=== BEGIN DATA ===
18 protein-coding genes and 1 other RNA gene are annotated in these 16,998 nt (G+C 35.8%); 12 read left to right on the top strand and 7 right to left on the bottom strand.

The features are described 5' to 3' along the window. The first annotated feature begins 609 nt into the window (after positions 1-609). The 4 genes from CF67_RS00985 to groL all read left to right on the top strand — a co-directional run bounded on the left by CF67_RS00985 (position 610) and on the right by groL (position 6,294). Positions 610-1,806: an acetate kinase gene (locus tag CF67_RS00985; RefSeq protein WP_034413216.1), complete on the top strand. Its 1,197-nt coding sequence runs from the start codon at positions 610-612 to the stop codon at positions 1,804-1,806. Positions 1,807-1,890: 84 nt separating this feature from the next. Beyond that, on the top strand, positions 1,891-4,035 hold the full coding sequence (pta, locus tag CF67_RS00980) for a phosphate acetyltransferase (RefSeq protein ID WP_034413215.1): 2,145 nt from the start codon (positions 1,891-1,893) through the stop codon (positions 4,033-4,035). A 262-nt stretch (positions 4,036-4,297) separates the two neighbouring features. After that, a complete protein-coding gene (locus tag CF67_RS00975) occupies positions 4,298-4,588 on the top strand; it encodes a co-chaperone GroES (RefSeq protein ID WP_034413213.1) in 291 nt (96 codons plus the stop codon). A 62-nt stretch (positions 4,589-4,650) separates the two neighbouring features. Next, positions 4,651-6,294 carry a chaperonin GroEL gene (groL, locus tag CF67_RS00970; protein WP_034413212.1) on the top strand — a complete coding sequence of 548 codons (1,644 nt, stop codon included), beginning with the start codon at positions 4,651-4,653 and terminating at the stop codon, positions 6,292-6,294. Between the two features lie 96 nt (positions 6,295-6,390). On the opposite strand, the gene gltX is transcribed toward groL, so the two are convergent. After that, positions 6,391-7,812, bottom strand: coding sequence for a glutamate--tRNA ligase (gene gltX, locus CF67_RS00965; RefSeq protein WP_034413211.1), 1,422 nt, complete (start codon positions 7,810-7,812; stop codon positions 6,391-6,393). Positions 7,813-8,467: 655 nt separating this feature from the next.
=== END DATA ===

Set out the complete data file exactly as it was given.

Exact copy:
18 protein-coding genes and 1 other RNA gene are annotated in these 16,998 nt (G+C 35.8%); 12 read left to right on the top strand and 7 right to left on the bottom strand.

The features are described 5' to 3' along the window. The first annotated feature begins 609 nt into the window (after positions 1-609). The 4 genes from CF67_RS00985 to groL all read left to right on the top strand — a co-directional run bounded on the left by CF67_RS00985 (position 610) and on the right by groL (position 6,294). Positions 610-1,806: an acetate kinase gene (locus tag CF67_RS00985; RefSeq protein WP_034413216.1), complete on the top strand. Its 1,197-nt coding sequence runs from the start codon at positions 610-612 to the stop codon at positions 1,804-1,806. Positions 1,807-1,890: 84 nt separating this feature from the next. Beyond that, on the top strand, positions 1,891-4,035 hold the full coding sequence (pta, locus tag CF67_RS00980) for a phosphate acetyltransferase (RefSeq protein ID WP_034413215.1): 2,145 nt from the start codon (positions 1,891-1,893) through the stop codon (positions 4,033-4,035). A 262-nt stretch (positions 4,036-4,297) separates the two neighbouring features. After that, a complete protein-coding gene (locus tag CF67_RS00975) occupies positions 4,298-4,588 on the top strand; it encodes a co-chaperone GroES (RefSeq protein ID WP_034413213.1) in 291 nt (96 codons plus the stop codon). A 62-nt stretch (positions 4,589-4,650) separates the two neighbouring features. Next, positions 4,651-6,294 carry a chaperonin GroEL gene (groL, locus tag CF67_RS00970; protein WP_034413212.1) on the top strand — a complete coding sequence of 548 codons (1,644 nt, stop codon included), beginning with the start codon at positions 4,651-4,653 and terminating at the stop codon, positions 6,292-6,294. Between the two features lie 96 nt (positions 6,295-6,390). On the opposite strand, the gene gltX is transcribed toward groL, so the two are convergent. After that, positions 6,391-7,812, bottom strand: coding sequence for a glutamate--tRNA ligase (gene gltX, locus CF67_RS00965; RefSeq protein WP_034413211.1), 1,422 nt, complete (start codon positions 7,810-7,812; stop codon positions 6,391-6,393). Positions 7,813-8,467: 655 nt separating this feature from the next.